1996 to 2011, legal opioid shipments rose six-fold. But the hoped-for benefits proved a mirage. Pain came back sooner and stronger than expected. Tolerance built up, which led to more and higher doses. Opioid use led to opioid abuse, and some took to crushing the pills and ingesting the medication all at once. A significant black market for opioids was born. Fifteen years after the opioid era began, restrictions on their use began to bind. From 2011 on, opioid prescriptions fell by one-third. Unfortunately, addiction is easier to start than stop. With reduced access to legal opioids, people turned to illegal ones, first heroin and then fentanyl, which has played a dominant role in the recent spike in opioid deaths.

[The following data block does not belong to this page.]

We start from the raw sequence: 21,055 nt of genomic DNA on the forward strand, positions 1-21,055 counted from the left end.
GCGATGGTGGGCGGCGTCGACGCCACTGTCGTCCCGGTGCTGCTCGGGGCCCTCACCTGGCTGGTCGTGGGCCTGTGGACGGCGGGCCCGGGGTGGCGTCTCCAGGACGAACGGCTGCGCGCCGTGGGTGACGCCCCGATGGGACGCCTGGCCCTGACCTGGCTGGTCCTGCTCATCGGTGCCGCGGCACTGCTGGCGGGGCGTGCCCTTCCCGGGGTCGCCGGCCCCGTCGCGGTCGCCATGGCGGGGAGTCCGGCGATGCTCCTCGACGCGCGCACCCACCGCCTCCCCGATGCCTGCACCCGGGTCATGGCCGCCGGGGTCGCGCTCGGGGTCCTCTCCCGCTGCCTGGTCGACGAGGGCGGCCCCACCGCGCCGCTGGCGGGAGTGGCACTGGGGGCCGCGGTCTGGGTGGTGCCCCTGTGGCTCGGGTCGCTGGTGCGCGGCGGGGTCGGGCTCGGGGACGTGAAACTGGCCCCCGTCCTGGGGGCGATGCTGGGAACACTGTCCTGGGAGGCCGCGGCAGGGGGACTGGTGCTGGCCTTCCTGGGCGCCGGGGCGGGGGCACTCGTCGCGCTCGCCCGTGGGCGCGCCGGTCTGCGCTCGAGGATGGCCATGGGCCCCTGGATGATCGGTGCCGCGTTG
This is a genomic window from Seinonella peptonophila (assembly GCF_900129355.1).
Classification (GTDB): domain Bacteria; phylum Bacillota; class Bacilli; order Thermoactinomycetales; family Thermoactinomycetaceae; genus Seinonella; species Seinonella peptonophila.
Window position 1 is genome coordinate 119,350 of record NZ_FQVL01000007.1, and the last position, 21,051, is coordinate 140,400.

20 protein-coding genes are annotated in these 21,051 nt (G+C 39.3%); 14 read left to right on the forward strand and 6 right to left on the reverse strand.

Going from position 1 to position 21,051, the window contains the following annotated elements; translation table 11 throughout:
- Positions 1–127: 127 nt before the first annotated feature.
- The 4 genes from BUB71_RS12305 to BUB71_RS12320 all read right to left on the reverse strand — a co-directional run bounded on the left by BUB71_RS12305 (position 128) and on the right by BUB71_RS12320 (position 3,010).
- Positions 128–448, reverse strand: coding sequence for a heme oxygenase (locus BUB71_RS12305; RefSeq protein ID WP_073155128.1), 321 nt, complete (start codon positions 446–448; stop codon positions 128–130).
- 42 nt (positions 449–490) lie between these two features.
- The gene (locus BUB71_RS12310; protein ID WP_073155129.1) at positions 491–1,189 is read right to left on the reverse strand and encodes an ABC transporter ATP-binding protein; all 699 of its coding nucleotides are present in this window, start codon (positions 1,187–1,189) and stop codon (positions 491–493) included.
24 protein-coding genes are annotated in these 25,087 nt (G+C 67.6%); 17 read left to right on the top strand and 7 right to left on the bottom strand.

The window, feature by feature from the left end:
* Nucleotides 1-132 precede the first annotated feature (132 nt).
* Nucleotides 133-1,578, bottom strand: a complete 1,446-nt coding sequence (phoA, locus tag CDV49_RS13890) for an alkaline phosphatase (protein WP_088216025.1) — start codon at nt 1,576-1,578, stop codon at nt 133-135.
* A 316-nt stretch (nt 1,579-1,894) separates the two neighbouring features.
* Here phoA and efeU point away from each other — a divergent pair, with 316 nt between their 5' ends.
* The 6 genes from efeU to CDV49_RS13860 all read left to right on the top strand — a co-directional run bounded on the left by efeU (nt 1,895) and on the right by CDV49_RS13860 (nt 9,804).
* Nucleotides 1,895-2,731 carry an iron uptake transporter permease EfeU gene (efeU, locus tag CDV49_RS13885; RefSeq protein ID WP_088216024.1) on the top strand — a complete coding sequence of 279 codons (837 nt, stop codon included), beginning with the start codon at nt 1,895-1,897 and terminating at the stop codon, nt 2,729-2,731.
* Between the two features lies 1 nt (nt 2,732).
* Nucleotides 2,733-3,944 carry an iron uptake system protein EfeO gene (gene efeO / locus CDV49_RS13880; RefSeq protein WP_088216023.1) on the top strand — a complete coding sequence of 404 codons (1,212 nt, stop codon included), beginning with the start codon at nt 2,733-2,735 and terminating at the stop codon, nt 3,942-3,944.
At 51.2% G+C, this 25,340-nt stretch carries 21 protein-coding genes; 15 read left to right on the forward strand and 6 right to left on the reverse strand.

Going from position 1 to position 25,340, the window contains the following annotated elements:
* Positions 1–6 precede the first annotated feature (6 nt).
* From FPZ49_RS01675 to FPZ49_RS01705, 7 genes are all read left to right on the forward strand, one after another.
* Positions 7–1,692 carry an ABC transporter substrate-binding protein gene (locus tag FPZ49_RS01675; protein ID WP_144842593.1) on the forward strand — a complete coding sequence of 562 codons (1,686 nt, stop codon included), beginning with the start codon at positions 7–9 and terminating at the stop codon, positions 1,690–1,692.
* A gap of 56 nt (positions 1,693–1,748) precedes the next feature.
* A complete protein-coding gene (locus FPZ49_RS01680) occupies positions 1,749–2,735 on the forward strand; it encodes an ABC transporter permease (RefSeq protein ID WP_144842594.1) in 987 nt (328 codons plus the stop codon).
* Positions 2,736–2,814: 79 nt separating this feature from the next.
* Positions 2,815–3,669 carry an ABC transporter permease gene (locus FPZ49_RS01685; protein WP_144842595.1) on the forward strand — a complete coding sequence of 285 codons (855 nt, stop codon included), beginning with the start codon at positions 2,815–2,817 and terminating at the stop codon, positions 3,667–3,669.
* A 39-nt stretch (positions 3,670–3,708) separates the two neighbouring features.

How did Oxycontin get such a foothold? There’s plenty of blame to pass around. First, the government regulators who approved the drug deserve a slice of blame. The theory of oxycontin was that slow release would require less medication, and thus pose less harm. But as Cutler and Glaeser point out: “At the time of FDA approval and even after, no clinical trials backed up this theory.” Instead, the FDA relied on evidence that hospital inpatients didn’t tend to become addicted, without asking if the same would apply to outpatients. Cutler and Glaeser note:
The FDA generally requires at least two long-term studies of safety and efficacy in a particular condition before drug approval, but for OxyContin, the primary trial for approval was a two-week trial in patients with osteoarthritis. Even with this limited evidence, the FDA approved OxyContin “for the management of moderate to severe pain where use of an opioid analgesic is appropriate for more than a few days”—with no reference to any particular condition and no limit to short-term use. … Two examiners involved in OxyContin’s approval by the Food and Drug Administration went on to work for Purdue. When the FDA convened an advisory group in 2002 to examine the harms from OxyContin, eight of the ten experts had ties to pharmaceutical firms.